Gone, but not forgotten - Macleans.ca
 

Gone, but not forgotten

A new documentary honours the Canadian soldiers who have died in Afghanistan


 
Gone, but not forgotten

Ceremony for Justin Boyes in Kandahar | Sgt. Tim Jordan/Combat Camera

When Justin Boyes of Saskatoon announced to his mother Angela that he was going to join the Reserves, she did not approve. “This wasn’t in our plan of what we wanted for our kids,” she says. That was in January 2001, and after Sept. 11, Angela was begging her boy to quit. “Please, please, please,” she said to him. “Quit today. Go down there and quit today.”

But Justin was committed. As a teenager, he’d read about genocide and human rights violations in places like Rwanda and Afghanistan, and he wasn’t going to sit idle. So Angela resolved to support him. Still, she says, “I had a foreboding in my heart. I knew our lives were going to be affected by this.”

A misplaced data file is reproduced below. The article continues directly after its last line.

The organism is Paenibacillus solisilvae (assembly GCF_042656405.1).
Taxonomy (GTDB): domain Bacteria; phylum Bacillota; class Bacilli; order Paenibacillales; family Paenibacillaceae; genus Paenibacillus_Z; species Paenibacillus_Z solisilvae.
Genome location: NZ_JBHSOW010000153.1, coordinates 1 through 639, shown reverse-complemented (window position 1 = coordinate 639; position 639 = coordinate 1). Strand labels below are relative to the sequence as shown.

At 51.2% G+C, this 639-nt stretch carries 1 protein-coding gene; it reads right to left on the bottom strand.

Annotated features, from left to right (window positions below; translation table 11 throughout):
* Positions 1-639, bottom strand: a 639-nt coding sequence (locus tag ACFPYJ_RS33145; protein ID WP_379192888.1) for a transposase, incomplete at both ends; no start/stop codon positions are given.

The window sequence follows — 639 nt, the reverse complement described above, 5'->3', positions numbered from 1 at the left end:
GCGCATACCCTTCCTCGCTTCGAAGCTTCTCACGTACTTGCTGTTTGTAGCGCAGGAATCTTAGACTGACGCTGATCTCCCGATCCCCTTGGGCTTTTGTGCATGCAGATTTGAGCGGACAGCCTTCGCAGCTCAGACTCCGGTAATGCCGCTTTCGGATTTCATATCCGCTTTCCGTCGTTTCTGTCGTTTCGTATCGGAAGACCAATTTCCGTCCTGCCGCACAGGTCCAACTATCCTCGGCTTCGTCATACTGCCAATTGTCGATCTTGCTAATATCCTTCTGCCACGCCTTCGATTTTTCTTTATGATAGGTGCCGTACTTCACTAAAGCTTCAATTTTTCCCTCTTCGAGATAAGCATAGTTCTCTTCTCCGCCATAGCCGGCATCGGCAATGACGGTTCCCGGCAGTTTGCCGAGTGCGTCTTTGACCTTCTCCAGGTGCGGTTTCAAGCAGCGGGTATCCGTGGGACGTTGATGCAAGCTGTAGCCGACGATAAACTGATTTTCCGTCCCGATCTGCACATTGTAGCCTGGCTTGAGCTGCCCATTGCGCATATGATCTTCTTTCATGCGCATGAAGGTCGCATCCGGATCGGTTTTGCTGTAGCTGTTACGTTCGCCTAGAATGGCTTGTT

On Oct. 18, 2009, Justin arrived in Kandahar for his second tour of duty. The 26-year-old was leading a platoon focused on mentoring Afghan National Police officers. Ten days later, Angela’s phone rang. It was Justin’s younger brother, also a soldier, calling to say that Justin had been killed by an IED blast. “That can’t be,” she recalls saying to her son. “I had researched what would happen if the boys were hurt or killed—what the process would be—and I read that it would always involve someone coming to the door.” Within minutes, her doorbell rang.

Justin’s death was the 132nd since Canada’s Afghan mission began in 2002. To date, 152 Canadian soldiers have died. To commemorate their lives, Toronto-based filmmaker Andrew Gregg travelled the country for nine months, collecting memories from families who have lost their loved ones in the war. We Will Remember Them, his new documentary with 90th Parallel Productions, will air on CBC Nov. 11. All will be honoured, and 33 of their stories, including Boyes’s, will be told through interviews with the mothers, fathers, sisters, brothers, spouses, and children they’ve left behind.

Gregg is adamant that the film will not make a political statement about the war. Instead, he notes, “In our society, we have somehow figured out how to have war without having wartime. We are willing to send them off, then we don’t pay attention to them.”